At issue: T-Swift lipdub will no longer be used as a promotional video for the school.
Our take: The song choice made the project amiss in the first place.
The Taylor Swift medley lipdub crumbled, and rightly so: the artist’s problematic pop platform fails to support and represent Emerson students. The EVVYs promotional video, which according to its executive producer Alex Clark, was in the works for over a year—Emerson’s legal team was involved, working to obtain the rights to Swift’s song, and a film crew was assembled. But despite this headway in preproduction, the producers and director never sought input from the student population. When the time came to roll the cameras, campus organizations like Emerson’s Black Organizations with Natural Interests; Emerson’s Alliance for Gays, Lesbians, and Everyone; and Asian Students for Intercultural Awareness dropped out. The lack of communication between the dub’s producers and students resulted in dissonance between peers and exclusion of people of color on campus. It was a wild dream to think Swift’s problematic style suited Emerson, and especially since the former lipdub was posed as a unifying tradition.
At nearly every juncture, Swift has made headlines that highlight her music’s reductive and limited view of feminism and racial politics. Her music video for the song “Wildest Dreams” was deemed an “African colonial fantasy” by The Guardian, and seen by others as purely racist. After Nicki Minaj tweeted a message about MTV’s exclusion of powerful, curvaceous women of color from this year’s list of VMA nominees, Swift responded to it as if it were a slight to herself instead, without addressing the larger racial and cultural politics at play in Minaj’s critique. Considering that Emerson is aiming to make diversity and inclusion a more distinctive pillar of this institution, choosing an artist with such a controversial reputation seems antithetical.
Efforts to move forward with the lipdub video in light of student concerns seem callous in light of a move to address issues of multicultural exclusion and discrimination on campus. Since an impassioned walkout and protest last April, motions to create a more educated and welcoming community for people of color on campus have taken greater precedent. The Ad Hoc Cultural Competency Committee was created in response to address the grievances voiced by students. It is clear lack of inclusivity and cultural sensitivity that are problems at this institution—as is the case across the country—so the deliberate decision to move forward with a project that appears inconsiderate of this reality is troublesome. At the very least, the song choice could have been discussed far earlier.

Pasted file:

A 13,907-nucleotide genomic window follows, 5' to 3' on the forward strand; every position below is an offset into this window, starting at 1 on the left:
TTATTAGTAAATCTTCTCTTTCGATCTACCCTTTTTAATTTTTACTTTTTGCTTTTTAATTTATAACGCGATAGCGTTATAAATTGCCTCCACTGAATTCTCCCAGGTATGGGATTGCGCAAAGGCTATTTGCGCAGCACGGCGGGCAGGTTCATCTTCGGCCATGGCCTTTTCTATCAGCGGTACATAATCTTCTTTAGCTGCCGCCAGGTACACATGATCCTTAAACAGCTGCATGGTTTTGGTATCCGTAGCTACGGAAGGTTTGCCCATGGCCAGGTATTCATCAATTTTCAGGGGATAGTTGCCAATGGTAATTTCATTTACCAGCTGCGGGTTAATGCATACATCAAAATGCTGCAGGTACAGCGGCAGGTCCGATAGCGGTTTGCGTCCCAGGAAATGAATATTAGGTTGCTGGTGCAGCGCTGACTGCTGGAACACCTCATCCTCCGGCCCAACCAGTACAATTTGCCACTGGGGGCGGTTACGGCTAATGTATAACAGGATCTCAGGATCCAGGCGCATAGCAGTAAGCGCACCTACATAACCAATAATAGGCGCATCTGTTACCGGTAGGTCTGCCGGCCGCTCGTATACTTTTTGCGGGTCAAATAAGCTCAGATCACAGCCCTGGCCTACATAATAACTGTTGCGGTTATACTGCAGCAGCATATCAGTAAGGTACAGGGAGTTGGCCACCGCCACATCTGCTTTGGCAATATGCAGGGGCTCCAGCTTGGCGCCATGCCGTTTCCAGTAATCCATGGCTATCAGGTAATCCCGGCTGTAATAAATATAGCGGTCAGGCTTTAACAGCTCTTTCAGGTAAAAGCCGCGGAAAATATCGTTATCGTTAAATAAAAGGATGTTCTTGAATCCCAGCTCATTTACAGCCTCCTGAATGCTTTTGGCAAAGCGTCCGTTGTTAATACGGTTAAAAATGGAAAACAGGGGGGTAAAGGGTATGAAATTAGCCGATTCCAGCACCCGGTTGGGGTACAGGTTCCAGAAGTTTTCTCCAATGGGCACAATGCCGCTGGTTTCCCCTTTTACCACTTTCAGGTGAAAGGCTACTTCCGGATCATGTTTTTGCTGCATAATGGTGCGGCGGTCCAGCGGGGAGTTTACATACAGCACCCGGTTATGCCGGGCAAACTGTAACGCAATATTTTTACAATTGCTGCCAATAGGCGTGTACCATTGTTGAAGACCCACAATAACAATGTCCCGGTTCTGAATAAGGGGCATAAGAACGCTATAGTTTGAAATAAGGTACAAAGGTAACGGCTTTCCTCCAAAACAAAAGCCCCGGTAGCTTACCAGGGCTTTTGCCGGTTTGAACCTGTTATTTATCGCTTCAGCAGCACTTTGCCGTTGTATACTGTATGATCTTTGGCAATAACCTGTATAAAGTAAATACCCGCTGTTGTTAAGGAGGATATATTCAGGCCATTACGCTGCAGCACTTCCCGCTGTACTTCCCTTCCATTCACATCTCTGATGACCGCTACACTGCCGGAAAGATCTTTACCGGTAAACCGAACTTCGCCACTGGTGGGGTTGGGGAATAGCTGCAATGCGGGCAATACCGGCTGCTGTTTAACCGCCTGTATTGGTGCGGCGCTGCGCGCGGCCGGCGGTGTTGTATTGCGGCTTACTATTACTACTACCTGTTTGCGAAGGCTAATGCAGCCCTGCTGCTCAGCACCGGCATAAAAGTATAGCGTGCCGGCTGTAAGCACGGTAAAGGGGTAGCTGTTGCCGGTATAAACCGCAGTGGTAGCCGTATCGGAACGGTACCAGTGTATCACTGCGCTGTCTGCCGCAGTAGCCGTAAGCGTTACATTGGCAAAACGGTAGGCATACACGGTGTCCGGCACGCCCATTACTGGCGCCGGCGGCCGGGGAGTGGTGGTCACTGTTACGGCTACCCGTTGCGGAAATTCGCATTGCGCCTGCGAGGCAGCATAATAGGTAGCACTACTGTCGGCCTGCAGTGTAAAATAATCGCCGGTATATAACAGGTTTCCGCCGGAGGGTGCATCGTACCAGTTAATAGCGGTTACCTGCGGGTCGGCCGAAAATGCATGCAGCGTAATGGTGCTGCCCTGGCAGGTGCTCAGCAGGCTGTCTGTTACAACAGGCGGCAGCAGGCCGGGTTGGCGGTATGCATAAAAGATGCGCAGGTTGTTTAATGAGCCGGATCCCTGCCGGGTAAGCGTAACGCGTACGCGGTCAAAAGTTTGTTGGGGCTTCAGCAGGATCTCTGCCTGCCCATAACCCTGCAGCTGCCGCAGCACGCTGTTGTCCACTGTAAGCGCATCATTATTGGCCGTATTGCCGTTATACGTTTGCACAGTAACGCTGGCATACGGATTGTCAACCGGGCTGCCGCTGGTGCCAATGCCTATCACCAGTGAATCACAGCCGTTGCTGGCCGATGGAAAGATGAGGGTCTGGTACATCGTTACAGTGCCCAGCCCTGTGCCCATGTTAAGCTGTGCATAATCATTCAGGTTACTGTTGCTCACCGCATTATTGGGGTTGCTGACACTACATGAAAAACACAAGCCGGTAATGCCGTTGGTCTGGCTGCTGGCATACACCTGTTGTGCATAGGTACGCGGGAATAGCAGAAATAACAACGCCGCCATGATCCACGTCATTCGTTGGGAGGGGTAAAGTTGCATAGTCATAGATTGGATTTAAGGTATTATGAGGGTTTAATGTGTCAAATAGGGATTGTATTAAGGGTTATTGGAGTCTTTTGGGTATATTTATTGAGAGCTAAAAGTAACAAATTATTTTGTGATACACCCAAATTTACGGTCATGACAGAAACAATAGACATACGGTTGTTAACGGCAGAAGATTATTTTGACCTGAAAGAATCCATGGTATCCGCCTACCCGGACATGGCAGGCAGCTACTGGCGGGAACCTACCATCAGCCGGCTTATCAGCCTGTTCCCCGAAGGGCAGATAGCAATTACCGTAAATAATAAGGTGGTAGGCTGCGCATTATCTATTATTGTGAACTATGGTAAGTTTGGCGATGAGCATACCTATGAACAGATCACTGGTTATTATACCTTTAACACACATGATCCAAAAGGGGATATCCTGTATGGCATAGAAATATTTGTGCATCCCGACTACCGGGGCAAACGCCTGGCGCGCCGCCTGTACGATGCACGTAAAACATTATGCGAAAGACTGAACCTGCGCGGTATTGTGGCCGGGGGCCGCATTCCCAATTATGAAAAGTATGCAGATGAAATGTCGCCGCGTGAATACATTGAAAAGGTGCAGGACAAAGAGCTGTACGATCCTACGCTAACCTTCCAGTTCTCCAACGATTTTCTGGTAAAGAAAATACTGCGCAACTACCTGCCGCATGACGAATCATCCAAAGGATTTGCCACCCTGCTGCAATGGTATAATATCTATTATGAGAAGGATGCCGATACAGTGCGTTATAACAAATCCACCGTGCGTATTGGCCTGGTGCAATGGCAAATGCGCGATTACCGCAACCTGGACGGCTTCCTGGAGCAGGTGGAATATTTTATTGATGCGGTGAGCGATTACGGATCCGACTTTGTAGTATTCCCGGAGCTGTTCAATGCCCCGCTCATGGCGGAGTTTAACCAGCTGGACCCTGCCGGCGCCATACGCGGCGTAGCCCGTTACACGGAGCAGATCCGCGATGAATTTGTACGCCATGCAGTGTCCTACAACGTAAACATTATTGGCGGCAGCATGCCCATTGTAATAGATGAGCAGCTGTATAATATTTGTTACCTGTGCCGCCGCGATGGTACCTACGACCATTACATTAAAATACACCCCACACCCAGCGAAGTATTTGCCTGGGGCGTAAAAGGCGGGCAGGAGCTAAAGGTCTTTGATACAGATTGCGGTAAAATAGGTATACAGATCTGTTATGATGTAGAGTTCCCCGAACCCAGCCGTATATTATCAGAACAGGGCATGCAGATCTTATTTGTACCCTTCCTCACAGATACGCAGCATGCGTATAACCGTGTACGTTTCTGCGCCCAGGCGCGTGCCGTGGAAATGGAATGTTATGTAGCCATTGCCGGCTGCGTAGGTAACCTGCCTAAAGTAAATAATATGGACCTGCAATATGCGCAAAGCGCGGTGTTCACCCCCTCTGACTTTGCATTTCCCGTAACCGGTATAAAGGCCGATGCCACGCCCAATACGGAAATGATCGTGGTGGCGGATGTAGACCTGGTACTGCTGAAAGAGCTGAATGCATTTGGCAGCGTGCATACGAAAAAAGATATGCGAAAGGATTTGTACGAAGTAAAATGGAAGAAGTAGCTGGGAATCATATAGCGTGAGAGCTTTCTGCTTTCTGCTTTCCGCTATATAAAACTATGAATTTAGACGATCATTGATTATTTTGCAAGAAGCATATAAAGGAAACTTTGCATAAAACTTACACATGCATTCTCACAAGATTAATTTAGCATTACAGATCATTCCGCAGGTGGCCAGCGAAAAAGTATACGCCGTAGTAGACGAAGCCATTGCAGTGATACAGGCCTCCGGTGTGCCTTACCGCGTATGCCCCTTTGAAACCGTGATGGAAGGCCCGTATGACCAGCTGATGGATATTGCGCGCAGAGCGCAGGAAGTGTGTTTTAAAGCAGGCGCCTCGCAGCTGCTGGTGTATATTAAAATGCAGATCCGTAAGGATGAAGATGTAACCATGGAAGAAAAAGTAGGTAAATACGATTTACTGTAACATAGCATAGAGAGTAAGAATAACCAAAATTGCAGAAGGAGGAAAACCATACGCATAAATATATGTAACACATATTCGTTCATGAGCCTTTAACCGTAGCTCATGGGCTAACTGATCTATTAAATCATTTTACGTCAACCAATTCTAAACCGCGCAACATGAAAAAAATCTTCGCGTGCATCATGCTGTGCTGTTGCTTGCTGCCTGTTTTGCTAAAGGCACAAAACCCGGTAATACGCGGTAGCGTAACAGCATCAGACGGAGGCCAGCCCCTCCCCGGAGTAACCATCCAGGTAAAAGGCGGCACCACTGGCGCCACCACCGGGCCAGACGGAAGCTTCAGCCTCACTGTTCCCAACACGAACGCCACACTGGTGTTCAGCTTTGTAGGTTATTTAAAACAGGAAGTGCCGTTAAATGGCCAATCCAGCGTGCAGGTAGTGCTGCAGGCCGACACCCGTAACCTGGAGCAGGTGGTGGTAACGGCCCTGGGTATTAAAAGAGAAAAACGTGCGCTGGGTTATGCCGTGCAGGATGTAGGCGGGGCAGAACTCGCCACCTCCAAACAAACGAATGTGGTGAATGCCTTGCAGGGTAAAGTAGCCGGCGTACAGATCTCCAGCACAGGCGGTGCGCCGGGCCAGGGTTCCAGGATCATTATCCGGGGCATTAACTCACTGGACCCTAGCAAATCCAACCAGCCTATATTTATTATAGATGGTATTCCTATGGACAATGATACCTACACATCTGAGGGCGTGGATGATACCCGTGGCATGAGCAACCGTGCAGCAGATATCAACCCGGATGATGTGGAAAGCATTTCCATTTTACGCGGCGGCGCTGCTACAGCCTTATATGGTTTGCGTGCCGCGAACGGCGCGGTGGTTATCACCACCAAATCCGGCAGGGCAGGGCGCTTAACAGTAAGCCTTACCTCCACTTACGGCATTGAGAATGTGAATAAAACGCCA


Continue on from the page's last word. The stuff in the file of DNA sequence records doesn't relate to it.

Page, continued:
The real loss in all of this isn’t that the video’s producers chose an artist so widely criticized for slut-shaming and cultural appropriation, but that this was such a missed opportunity for authentic collaboration. This lipdub ought to have showcased the talents and interests of Emerson’s community. Instead it only showed our divisions, the ways in which students of color and cultural orgs can feel silenced on this campus without effective redress. When the producers were reminded that Swift wasn’t an inclusive artist that was representative of all that Emerson had to offer, they proceeded anyway, with only the most minor of adjustments. Perhaps if the producers were of more diverse backgrounds this would have gone differently. Still, the fact remains that the larger issue—that a community of students felt alienated by a lipdub that was supposed to include us all—wasn’t even rectified. There’s a value judgement behind keeping Swift as the artist that the video had students mouth along to, and it’s one that isn’t in the interest of diversity or inclusion.
So now we’ve got a blank space, baby—it’s of less concern who’ll take the blame. In a laudable example of allyship, many student organizations (including the Student Government Administration) withdrew support for the video in solidarity with the concerns of the school’s cultural orgs. The purpose of the lipdub—to showcase our school’s students—remains unfulfilled.